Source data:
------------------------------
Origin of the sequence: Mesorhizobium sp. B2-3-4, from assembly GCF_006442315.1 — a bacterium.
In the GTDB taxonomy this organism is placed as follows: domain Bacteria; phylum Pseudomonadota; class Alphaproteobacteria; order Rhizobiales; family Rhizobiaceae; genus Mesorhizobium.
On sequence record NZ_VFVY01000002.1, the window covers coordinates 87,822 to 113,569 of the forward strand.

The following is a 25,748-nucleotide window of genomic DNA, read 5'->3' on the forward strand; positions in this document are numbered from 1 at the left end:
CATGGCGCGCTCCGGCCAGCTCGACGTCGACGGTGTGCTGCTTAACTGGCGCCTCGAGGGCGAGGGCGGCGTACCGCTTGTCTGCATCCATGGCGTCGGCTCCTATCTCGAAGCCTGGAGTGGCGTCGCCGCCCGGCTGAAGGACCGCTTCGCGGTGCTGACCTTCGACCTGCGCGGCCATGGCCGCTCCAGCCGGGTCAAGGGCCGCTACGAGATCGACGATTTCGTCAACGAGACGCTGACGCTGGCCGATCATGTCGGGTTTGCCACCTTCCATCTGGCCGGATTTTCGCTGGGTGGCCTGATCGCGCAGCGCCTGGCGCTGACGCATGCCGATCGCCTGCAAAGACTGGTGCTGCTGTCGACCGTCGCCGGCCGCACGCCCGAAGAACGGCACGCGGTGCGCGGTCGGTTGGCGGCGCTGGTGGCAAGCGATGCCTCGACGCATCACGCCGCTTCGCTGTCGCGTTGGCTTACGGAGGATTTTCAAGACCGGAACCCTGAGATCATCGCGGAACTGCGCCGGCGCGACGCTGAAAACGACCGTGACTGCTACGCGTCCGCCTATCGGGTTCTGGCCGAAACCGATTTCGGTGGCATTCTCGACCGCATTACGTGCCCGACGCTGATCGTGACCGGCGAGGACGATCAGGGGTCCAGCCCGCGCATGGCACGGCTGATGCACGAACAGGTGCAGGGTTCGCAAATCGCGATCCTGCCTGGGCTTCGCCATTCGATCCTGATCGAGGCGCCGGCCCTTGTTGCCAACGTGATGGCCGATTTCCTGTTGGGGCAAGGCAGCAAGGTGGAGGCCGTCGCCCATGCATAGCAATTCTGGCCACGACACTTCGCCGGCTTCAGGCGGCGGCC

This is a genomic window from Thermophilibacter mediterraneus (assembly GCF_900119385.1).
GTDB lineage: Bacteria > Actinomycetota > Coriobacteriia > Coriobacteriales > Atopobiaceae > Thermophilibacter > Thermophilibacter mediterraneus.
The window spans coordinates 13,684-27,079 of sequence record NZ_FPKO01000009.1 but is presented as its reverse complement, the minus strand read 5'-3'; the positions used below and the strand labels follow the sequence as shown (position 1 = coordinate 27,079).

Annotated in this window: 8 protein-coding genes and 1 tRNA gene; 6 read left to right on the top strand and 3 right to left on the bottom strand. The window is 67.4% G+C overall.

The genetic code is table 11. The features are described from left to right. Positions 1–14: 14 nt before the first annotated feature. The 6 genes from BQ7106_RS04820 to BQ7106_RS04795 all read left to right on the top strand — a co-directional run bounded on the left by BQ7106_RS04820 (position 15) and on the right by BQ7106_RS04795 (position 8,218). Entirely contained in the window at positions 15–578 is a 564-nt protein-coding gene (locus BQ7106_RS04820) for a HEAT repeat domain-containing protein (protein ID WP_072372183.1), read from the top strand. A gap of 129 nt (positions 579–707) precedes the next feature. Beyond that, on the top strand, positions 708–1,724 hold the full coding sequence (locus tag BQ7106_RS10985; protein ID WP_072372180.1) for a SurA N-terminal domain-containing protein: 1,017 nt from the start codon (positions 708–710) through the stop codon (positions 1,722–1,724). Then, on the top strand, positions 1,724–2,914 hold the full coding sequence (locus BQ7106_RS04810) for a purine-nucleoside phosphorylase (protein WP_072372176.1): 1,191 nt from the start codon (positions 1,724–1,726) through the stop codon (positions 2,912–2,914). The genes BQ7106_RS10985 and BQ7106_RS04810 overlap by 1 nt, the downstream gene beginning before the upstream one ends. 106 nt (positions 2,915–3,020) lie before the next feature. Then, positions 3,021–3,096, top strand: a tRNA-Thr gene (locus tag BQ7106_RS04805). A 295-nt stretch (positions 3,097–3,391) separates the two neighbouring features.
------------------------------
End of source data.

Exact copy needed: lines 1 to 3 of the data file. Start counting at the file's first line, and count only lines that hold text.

Origin of the sequence: Mesorhizobium sp. B2-3-4, from assembly GCF_006442315.1 — a bacterium.
In the GTDB taxonomy this organism is placed as follows: domain Bacteria; phylum Pseudomonadota; class Alphaproteobacteria; order Rhizobiales; family Rhizobiaceae; genus Mesorhizobium.
On sequence record NZ_VFVY01000002.1, the window covers coordinates 87,822 to 113,569 of the forward strand.